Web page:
For the second year in a row, more health care organizations reported that criminal attacks are the leading cause of data breaches than any other threat, with 50 percent of covered entities (CEs) attributing data breaches that occurred in their organizations within the last two years to criminal attacks, compared to 41 percent claiming that they were caused by a “third-party snafu.” According to a Ponemon Institute report sponsored by ID Experts, 89 percent of CEs had a data breach in the past two years, and 45 percent experienced more than five breaches in the same time period. Despite the type of attacks, however, employee negligence was a larger concern among health care organizations and their business associates (BAs) than cyberattackers, themselves. The results indicated that organizations may need to reallocate their resources but confirmed that security incidents are now part of the normal course of business.

Breach causes

In addition to reporting that breaches resulted from criminal actions and third-party snafus, CEs reported that only 36 percent of breaches resulted from unintentional employee actions and 8 percent resulted from intentional, but non-malicious, employee actions. Stolen computing devices (39 percent), technical systems glitches (29 percent), and malicious insiders (13 percent) also played a role.

Despite these figures, 69 percent of CEs reported that employee negligence was among their three top concerns related to the security of sensitive and confidential information, compared to only 45 percent who worried about cyberattackers. In an interview with Wolters Kluwer, however, Mac McMillan, FHIMSS, CISM, CEO of CynergisTek, Inc., stated, “I believe the stats are clear hacking accounted for well over 90 percent of the records lost last year with all other categories combined contributed to less than 10 percent of that number . . . It’s the impact of the incident that matters and clearly hacking is having a larger negative impact.”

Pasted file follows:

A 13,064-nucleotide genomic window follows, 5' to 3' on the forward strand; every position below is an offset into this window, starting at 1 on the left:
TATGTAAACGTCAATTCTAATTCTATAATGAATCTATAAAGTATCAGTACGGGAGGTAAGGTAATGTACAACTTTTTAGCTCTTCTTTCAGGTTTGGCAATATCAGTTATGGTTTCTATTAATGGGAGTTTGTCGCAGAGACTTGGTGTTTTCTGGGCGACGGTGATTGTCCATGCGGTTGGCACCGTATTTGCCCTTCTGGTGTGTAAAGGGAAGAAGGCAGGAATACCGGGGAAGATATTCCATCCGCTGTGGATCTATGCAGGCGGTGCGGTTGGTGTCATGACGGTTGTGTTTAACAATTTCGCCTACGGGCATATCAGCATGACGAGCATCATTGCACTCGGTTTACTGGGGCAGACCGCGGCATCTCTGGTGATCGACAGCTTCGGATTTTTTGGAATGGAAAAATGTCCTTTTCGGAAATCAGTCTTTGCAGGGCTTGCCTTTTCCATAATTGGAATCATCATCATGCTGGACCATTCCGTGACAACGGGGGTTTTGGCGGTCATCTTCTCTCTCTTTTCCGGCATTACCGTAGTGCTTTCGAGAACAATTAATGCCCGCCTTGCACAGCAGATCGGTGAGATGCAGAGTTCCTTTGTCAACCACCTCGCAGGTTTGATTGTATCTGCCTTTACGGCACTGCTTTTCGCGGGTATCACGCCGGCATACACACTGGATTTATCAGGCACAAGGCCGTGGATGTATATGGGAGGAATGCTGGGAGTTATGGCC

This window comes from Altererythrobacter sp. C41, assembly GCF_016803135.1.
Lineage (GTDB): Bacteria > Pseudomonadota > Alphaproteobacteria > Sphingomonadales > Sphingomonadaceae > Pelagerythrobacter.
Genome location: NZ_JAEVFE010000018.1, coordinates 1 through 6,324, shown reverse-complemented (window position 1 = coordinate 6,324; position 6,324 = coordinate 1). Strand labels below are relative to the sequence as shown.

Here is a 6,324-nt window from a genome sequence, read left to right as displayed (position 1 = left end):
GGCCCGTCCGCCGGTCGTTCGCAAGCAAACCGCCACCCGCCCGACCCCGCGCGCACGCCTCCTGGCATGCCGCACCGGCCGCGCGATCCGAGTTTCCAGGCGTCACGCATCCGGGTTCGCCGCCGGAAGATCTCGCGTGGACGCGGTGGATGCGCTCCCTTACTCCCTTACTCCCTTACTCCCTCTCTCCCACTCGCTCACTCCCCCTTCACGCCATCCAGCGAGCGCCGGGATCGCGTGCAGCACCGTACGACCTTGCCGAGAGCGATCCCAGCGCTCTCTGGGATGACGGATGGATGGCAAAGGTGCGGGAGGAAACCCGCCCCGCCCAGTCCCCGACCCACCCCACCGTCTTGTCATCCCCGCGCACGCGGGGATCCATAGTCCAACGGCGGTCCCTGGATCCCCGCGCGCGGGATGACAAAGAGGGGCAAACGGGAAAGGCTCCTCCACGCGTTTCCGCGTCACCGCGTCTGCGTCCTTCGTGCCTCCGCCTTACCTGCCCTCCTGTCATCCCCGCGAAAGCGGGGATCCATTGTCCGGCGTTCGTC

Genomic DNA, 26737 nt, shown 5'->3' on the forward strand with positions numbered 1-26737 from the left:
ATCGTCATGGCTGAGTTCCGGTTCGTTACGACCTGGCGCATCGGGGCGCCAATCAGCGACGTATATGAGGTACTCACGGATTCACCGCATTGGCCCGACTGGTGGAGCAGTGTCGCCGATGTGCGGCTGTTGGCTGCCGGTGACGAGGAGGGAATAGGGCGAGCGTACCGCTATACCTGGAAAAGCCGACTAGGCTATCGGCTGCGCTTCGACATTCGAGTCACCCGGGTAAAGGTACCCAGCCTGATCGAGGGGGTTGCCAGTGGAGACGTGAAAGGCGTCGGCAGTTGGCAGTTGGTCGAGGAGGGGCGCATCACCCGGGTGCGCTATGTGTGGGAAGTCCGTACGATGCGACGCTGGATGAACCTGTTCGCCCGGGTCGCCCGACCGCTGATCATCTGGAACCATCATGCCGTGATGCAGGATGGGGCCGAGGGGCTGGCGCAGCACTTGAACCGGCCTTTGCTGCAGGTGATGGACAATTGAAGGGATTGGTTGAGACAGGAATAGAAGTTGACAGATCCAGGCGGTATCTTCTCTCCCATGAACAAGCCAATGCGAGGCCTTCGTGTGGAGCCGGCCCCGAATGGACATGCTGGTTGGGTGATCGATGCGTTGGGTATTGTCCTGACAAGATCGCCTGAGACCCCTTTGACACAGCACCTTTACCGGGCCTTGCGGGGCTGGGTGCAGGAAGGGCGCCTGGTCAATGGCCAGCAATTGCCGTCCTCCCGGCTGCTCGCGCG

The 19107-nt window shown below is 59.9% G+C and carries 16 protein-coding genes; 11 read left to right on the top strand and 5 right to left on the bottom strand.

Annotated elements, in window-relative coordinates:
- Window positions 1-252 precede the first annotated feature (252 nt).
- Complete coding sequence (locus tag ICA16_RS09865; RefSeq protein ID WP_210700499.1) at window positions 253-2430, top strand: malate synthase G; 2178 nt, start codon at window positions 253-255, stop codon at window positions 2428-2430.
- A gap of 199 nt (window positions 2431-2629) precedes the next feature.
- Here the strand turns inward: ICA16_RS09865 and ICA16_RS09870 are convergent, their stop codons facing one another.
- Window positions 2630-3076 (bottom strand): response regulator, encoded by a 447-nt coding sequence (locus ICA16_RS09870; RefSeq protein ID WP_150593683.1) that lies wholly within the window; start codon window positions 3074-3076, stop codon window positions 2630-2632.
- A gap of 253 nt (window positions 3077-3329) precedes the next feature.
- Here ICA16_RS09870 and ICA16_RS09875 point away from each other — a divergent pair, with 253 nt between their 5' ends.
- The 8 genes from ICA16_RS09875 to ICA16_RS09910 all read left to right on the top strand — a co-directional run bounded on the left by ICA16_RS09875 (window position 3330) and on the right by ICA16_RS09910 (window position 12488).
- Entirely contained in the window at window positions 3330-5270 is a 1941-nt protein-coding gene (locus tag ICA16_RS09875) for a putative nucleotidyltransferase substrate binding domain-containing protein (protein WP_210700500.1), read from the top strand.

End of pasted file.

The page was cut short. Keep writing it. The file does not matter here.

Rick Kam, President and Co-founder of ID Experts, told Wolters Kluwer, “In health care, there are many ‘data touches’ including multiple employees who can be careless and third parties handling patient data,” including third-party snafus, stolen computing devices, and unintentional employee actions. Unlike CEs, BAs cited unintentional employee actions as the biggest driver of breaches, at 55 percent, with third-party snafus accounting for 52 percent and criminal attacks accounting for 41 percent. Interestingly, only 53 percent of BAs reported employee negligence as a top concern.

Types of attacks

In the realm of cyberattacks, CEs and BAs were both most concerned about denial of service (DoS) attacks, in which attackers make a machine or network resource unavailable to its intended users, for example, by temporarily suspending services of a host connected to the internet. This concern was followed by the threat of ransomware, in which attackers infect systems with malware, which is hostile or intrusive software, and effectively hold system access hostage until the victim agrees to pay a ransom; and malware, in general. Although McMillan acknowledged these threats, he expressed concern that “many health care executives do not fully appreciate the cyber threat they face today.”